Once she did, the young elf was able to see her visitor crouching on the log beside her bedroll.
    Keeping her knife at the ready, but making no threatening moves, she studied the man as he studied her.  He looked to be on the waning side of prime, with weather-beaten skin and a fine spread of wrinkles around his eyes.  He was dressed in monk's robes, but they did nothing to hide the lithe strength of his body, nor the scars that ran from his knuckles and up his forearms.  His long silver hair was in a braid over one shoulder, the end held in long fingers.
    As the moment drug out, Branwen realized he hadn't blinked once.  He's perching, she told herself as the observations continued.  He's perching just like a bird.  If I startled him, will he fly away?
    The fire was high behind her, warming a body she hadn't realized had gotten cold.  She shivered, adrenalin starting to drain as her startlement faded.  Although her visitor wasn't threatening her, she kept her guard up.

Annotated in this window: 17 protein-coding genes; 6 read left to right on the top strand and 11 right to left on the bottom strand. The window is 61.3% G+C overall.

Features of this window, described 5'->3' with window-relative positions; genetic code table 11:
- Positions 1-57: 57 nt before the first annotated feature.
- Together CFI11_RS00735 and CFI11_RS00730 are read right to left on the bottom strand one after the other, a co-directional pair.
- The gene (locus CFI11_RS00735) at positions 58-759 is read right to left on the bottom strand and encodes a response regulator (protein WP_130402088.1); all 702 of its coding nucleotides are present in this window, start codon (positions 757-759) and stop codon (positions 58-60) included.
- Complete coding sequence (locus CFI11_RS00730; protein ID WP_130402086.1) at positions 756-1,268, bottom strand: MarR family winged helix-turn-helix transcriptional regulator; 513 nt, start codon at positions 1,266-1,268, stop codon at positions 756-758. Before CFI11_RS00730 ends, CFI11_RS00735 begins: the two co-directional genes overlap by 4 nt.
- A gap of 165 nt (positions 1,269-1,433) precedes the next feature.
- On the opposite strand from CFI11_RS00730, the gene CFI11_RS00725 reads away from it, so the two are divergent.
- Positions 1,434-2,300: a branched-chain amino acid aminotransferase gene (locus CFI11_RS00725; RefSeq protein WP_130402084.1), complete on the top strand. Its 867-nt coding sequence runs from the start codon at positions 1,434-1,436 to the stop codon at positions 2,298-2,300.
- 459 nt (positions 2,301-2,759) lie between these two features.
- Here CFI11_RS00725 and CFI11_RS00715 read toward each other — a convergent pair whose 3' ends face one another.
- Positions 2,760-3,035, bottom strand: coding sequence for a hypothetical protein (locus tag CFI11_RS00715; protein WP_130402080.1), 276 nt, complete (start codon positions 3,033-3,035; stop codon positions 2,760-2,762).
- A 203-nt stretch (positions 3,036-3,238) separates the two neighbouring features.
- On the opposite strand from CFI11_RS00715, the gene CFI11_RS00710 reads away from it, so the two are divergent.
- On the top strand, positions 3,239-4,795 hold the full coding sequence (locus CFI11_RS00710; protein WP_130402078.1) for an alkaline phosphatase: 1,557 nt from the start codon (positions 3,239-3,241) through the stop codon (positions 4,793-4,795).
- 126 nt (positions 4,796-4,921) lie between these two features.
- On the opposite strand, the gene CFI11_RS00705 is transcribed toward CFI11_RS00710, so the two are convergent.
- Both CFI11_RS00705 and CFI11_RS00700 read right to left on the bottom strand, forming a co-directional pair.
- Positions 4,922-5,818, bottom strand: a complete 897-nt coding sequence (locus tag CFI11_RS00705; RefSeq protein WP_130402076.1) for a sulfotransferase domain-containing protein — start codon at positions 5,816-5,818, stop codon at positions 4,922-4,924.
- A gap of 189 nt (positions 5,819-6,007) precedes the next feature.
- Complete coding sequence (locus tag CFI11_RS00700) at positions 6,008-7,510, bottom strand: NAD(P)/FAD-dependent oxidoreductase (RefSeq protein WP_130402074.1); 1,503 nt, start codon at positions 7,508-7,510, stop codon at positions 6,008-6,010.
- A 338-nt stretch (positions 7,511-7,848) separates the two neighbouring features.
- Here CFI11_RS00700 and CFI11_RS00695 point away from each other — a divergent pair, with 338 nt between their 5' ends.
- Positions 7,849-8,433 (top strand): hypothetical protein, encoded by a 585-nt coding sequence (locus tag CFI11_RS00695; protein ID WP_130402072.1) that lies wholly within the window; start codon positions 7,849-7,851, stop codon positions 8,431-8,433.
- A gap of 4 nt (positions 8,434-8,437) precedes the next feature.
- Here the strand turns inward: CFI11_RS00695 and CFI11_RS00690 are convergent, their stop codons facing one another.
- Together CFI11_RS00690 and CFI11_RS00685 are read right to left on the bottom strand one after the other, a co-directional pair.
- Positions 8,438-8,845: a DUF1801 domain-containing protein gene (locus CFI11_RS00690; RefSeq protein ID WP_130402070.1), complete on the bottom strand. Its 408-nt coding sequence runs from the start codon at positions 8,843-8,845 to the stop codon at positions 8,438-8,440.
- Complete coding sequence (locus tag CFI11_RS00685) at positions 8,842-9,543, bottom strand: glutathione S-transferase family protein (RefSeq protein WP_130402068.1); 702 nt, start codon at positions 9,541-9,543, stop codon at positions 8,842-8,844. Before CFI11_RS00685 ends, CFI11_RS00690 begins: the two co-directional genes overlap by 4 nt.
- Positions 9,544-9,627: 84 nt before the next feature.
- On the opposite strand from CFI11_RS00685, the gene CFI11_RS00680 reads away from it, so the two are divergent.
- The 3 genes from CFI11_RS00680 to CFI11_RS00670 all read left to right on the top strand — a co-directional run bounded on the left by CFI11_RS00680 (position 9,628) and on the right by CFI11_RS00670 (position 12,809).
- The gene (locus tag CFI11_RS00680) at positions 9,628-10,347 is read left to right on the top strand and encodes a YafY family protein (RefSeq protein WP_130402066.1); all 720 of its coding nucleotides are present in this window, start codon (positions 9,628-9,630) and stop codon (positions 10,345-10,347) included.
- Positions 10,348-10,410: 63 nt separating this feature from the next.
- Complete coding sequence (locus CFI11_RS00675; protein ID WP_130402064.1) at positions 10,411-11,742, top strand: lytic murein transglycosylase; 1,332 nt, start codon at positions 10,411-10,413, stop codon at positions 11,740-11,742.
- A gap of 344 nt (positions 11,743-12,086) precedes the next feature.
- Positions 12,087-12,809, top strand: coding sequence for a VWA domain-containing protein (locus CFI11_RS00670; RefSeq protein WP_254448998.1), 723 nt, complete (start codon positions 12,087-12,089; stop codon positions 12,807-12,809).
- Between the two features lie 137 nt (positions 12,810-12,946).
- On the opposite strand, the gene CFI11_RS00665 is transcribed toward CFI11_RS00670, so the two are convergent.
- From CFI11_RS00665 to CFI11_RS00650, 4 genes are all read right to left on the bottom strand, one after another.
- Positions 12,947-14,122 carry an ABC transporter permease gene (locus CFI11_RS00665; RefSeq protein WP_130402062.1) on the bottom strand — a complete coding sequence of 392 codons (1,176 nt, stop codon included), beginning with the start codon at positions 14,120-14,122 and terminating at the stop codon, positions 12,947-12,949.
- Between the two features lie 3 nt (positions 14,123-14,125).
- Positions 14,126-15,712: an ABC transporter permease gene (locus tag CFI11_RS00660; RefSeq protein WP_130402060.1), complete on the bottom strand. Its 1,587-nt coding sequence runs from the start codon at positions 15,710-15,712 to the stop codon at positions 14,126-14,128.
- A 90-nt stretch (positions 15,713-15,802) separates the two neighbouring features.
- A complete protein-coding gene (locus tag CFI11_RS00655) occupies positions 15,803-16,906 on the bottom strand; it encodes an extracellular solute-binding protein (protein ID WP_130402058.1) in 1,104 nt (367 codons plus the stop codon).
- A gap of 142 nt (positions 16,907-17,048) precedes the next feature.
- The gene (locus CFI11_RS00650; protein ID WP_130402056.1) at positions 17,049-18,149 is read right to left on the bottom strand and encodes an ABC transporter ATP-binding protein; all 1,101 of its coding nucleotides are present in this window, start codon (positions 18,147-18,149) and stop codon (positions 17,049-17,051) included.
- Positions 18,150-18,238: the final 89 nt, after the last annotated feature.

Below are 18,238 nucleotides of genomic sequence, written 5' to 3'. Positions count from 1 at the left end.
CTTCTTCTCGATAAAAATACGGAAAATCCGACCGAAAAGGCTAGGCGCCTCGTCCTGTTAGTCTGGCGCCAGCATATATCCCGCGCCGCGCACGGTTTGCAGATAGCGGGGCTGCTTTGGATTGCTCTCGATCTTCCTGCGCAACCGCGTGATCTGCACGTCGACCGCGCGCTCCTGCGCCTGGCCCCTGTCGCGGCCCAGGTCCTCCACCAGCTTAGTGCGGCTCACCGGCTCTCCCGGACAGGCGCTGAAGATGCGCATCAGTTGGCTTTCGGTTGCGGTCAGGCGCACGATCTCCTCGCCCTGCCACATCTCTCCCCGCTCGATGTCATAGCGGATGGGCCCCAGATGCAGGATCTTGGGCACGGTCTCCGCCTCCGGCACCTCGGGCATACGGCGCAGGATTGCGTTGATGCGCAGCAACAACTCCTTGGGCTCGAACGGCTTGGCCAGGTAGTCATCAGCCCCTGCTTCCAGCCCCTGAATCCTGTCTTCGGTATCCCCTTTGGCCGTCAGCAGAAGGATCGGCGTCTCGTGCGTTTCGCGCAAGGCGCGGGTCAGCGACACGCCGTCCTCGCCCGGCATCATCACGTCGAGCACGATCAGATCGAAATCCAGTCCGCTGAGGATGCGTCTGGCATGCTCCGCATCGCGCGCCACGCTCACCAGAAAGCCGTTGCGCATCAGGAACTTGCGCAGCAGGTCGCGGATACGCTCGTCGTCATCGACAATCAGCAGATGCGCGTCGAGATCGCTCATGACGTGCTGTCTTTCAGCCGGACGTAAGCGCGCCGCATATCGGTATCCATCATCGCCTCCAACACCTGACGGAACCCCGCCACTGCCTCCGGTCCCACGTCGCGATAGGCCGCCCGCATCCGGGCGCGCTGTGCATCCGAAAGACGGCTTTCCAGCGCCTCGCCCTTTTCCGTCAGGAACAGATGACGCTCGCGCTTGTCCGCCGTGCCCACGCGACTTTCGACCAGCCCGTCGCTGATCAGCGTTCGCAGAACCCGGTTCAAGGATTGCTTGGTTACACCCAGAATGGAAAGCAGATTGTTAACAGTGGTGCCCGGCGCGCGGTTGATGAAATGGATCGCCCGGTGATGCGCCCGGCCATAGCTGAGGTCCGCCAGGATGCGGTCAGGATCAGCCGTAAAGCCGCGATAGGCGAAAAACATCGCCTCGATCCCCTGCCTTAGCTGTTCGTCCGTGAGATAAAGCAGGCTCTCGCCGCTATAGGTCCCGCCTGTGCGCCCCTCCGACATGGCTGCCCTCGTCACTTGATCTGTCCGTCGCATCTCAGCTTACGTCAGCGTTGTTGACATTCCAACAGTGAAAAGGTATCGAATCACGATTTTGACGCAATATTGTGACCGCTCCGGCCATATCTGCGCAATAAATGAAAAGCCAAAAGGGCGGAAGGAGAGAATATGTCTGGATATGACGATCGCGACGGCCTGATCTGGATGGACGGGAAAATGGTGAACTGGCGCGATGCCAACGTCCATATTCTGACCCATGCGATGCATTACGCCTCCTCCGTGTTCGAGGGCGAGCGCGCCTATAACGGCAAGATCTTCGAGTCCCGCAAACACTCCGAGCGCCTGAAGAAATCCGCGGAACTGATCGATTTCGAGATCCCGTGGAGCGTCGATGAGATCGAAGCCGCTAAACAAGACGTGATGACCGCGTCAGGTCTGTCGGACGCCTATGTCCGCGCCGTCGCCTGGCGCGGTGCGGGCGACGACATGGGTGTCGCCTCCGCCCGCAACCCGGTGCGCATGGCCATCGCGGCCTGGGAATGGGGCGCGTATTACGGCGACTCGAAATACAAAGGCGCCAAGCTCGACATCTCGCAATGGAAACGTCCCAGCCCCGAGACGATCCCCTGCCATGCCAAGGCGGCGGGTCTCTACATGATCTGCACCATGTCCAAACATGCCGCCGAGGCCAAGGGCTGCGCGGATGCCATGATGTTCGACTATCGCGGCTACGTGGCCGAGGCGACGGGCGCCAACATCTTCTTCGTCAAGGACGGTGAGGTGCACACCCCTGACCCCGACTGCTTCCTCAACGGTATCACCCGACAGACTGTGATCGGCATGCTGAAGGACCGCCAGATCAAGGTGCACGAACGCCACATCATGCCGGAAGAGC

"I apologize for waking you.  I only meant to keep you warm until morning."  He blinked slowly, drawing her attention to his eyes.
    Branwen's wariness was replaced by wonderment.  Her knife hand fell to her side, and she sat heavily on the ground.  Captivated by the liquid pools of his eyes, she finally felt the magical aura around him.  "Thank-" she started, but her voice died in her throat.  Branwen forced herself to be polite to what had to be a mountain spirit, knowing he had more at his disposal than she could see.  "Thank you.  I didn't know it would be so cold."  She shivered again as her body chilled further in reaction to her surprise.
    "No one does, because no one comes up this mountain.  Were you not warned this was a tengu mountain?"  He tipped his head to one side, just like a bird, and blinked his solid black eyes once.
    "That's why I'm here," she replied.  The cold began seeping insidiously through her clothes, only her back warm where the fire caressed her.  Keeping her eyes on the otherworldly visitor, Branwen reached for her blanket, wrapping it around herself.  "I seek Sojobou."